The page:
Diversity in neural firing dynamics supports both rigid and learned hippocampal sequences

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Science  25 Mar 2016:
Vol. 351, Issue 6280, pp. 1440-1443
DOI: 10.1126/science.aad1935

Coding what is known and what is new

Do neural activity patterns during sleep reflect the replay of a novel experience or an invariant preexisting dynamic? Grosmark and Buzsáki observed that both familiar and novel aspects of learned information are replayed during synchronous bursts of activity in the hippocampus. Familiarity was encoded by fast-firing less-modifiable neurons that showed rate and sequence correlations that persisted into postlearning sleep. The novel features of an experience were represented by a different set of slowly firing and highly plastic cells.

Science, this issue p. 1440


Cell assembly sequences during learning are “replayed” during hippocampal ripples and contribute to the consolidation of episodic memories. However, neuronal sequences may also reflect preexisting dynamics. We report that sequences of place-cell firing in a novel environment are formed from a combination of the contributions of a rigid, predominantly fast-firing subset of pyramidal neurons with low spatial specificity and limited change across sleep-experience-sleep and a slow-firing plastic subset. Slow-firing cells, rather than fast-firing cells, gained high place specificity during exploration, elevated their association with ripples, and showed increased bursting and temporal coactivation during postexperience sleep. Thus, slow- and fast-firing neurons, although forming a continuous distribution, have different coding and plastic properties.

The restructuring of hippocampal networks through synaptic plasticity is necessary for the formation of new episodic memories. Replay of hippocampal place-cell (1) sequences during sharp wave ripples (SPW-Rs) of waking immobility (25) and non–rapid eye movement sleep (613) after learning has been proposed to support memory consolidation (1013). Replay is conceptualized and typically studied as a phenomenon with higher-order interactions within populations of neurons taken to have similar properties (10, 14). However, networks built from similar neurons are unstable (15), and recent findings demonstrate that biophysical properties of cortical pyramidal neurons are highly diverse and characterized by lognormal distributions of synaptic weights, long-term firing rates, and spike bursts (16). Furthermore, temporal correlations of hippocampal neurons are largely preserved across brain states and environmental situations, suggesting that learning-induced changes are constrained within a dynamically stable network (16, 17). An example of a preexisting bias between place-cell sequences in a novel environment and sleep before the novel experience (preplay) has been described (1820), although its computational relevance has been questioned recently (14). To clarify the relationship between preexisting biophysical properties of neurons and their contribution to learning, characterization of individual neurons is necessary. We performed such analyses during sleep in rats before and after they explored a novel environment.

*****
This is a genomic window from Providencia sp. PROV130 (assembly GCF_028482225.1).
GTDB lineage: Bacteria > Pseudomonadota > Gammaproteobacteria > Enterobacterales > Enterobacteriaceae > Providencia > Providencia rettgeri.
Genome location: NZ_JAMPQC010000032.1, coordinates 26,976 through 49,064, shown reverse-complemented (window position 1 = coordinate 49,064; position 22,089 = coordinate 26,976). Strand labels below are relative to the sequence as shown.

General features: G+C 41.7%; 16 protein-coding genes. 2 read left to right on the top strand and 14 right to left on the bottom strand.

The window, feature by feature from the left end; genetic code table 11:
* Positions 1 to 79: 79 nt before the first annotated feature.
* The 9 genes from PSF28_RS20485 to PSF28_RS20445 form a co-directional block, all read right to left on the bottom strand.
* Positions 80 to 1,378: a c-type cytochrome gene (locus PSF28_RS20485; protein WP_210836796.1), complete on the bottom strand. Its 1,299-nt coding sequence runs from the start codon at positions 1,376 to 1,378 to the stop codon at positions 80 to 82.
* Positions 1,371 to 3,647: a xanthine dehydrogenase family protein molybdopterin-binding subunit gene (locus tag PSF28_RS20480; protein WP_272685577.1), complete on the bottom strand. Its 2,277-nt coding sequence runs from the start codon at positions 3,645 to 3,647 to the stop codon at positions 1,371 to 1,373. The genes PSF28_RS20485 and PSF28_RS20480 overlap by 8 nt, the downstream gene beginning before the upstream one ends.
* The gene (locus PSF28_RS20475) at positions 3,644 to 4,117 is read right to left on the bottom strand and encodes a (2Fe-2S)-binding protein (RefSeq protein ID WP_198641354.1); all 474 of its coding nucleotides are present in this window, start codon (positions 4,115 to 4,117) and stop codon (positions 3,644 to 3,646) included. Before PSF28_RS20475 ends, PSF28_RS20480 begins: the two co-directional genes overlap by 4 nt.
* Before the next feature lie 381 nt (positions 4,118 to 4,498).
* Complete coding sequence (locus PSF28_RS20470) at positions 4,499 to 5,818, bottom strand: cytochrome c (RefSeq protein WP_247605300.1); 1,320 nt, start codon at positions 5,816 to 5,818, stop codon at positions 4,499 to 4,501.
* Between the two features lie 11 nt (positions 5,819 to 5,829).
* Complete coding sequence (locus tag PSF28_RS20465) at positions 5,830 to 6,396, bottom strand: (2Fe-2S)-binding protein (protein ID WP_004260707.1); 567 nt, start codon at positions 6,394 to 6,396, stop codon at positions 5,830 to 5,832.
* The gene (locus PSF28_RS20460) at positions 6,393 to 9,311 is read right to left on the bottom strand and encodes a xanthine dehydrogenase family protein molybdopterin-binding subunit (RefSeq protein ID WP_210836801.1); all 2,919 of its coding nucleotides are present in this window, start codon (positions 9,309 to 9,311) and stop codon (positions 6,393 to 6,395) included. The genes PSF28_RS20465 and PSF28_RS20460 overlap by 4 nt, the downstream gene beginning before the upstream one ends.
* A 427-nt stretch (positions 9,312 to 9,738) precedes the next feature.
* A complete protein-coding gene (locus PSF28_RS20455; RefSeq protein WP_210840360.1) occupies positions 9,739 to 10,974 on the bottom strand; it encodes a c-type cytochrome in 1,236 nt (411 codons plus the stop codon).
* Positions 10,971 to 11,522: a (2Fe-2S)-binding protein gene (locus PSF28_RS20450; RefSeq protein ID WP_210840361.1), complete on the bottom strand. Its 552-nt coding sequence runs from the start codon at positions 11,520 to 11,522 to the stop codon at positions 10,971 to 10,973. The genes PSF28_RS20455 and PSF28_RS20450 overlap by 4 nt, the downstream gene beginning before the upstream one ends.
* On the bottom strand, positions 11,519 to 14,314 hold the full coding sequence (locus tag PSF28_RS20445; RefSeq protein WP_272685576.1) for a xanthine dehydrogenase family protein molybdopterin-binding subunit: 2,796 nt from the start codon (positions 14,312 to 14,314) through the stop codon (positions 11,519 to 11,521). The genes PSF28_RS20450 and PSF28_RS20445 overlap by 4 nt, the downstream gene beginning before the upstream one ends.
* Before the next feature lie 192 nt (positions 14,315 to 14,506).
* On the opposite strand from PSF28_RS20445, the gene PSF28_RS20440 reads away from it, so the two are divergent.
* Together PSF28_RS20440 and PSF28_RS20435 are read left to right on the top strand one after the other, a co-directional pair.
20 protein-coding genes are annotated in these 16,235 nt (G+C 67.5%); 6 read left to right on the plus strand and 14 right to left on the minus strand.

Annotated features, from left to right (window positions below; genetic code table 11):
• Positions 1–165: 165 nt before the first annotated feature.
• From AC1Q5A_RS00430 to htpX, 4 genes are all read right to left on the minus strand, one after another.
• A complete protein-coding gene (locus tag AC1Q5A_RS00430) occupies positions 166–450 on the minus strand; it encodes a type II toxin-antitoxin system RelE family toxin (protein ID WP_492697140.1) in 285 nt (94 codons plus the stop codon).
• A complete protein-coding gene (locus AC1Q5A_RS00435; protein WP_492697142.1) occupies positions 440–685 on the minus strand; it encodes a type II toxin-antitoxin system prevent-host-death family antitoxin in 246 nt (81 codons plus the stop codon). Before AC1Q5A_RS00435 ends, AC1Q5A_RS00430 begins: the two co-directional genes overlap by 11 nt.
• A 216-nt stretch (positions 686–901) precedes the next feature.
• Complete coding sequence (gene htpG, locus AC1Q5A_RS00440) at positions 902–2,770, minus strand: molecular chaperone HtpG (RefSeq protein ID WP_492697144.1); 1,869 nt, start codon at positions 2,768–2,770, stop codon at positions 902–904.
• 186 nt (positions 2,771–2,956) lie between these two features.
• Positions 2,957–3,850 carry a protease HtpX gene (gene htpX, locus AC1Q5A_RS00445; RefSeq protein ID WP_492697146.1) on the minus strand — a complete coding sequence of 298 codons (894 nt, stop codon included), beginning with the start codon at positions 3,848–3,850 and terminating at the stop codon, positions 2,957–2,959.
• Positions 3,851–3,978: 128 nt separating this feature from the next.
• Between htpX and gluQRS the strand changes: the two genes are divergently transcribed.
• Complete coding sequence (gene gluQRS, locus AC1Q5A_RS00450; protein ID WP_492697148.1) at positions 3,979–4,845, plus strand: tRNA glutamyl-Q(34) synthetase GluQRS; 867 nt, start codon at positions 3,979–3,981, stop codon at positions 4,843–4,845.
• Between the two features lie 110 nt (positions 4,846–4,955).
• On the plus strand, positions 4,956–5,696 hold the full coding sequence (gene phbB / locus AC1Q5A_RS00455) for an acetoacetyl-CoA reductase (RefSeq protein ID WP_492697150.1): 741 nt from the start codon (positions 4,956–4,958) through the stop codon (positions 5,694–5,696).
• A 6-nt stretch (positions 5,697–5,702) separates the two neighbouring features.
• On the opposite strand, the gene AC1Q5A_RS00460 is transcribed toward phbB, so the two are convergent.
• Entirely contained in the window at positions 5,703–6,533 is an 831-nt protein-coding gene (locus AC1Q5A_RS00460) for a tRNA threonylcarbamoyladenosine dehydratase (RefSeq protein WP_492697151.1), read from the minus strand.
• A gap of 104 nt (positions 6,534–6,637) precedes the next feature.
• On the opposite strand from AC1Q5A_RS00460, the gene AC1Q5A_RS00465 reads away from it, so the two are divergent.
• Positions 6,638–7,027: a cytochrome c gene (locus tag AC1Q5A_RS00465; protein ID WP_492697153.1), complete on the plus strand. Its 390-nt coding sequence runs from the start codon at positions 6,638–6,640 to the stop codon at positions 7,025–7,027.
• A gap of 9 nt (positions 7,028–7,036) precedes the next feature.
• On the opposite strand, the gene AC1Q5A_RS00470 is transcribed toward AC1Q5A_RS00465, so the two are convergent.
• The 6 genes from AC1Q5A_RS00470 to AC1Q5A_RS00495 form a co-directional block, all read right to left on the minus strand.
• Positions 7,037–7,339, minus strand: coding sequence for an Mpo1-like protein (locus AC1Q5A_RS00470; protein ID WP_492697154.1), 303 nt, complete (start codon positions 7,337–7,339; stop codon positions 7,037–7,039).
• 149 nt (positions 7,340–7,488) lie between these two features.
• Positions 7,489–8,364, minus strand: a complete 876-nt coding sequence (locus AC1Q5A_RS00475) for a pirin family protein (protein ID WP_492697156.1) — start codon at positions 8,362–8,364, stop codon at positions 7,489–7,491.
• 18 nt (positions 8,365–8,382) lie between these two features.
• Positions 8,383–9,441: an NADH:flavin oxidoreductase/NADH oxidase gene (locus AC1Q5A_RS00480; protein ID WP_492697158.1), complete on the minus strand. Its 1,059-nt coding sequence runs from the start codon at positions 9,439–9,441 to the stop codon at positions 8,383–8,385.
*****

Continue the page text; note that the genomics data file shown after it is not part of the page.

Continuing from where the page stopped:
Simultaneous recordings of well-isolated CA1 pyramidal single units were performed in four rats. Several methods were used to assess the relationship between firing patterns during exploration of one of two linear or a circular track (MAZE) in rooms B, C and D, respectively, and candidate SPW-R sequences during preexperience sleep (PRE) and postexperience sleep (POST) in the home cage in room A (fig. S1) (21). First, a spatial Bayesian decoder (2), constructed from the firing-rate vectors of place cells (n = 491 cells) during track running (eight novel exploration sessions), was applied to all candidate ripple events (21) (figs. S2 to S4) of PRE, MAZE, and POST immobility epochs to estimate the posterior probabilities of position in forward (2, 5, 9) or reverse virtual traversals of the track (3, 4) (Fig. 1, A and B). These virtual traversals were measured as weighted correlations over the Bayesian derived posteriors for place across all 20-ms bins in each ripple event (21) and normalized as Z scores [rZ (sequence score) (21)] (figs. S5 to S8).

Fig. 1 PRE and POST maze sequence events.

(A) Simultaneous recording of 77 place cells (rightward runs) used to generate a sequence template. (B) Representative forward and reverse sequences during PRE maze sleep, immobility in the novel MAZE, and POST-learning sleep. (C) Cumulative distribution of rZ for PRE, MAZE, and POST events, and 95% confidence intervals. Vertical dashed lines, medians. Inset, mean ± SE of sequence scores in each condition. *P < 0.05; **P < 0.005; ***P < 0.0005 (Kruskal-Wallis test, followed by post hoc Tukey-Kramer tests). Sign-rank tests were used for within-condition significance testing. (D) As inset in (C), but events with forward and reverse sequences are shown separately (within epoch comparisons, ranked-sum test).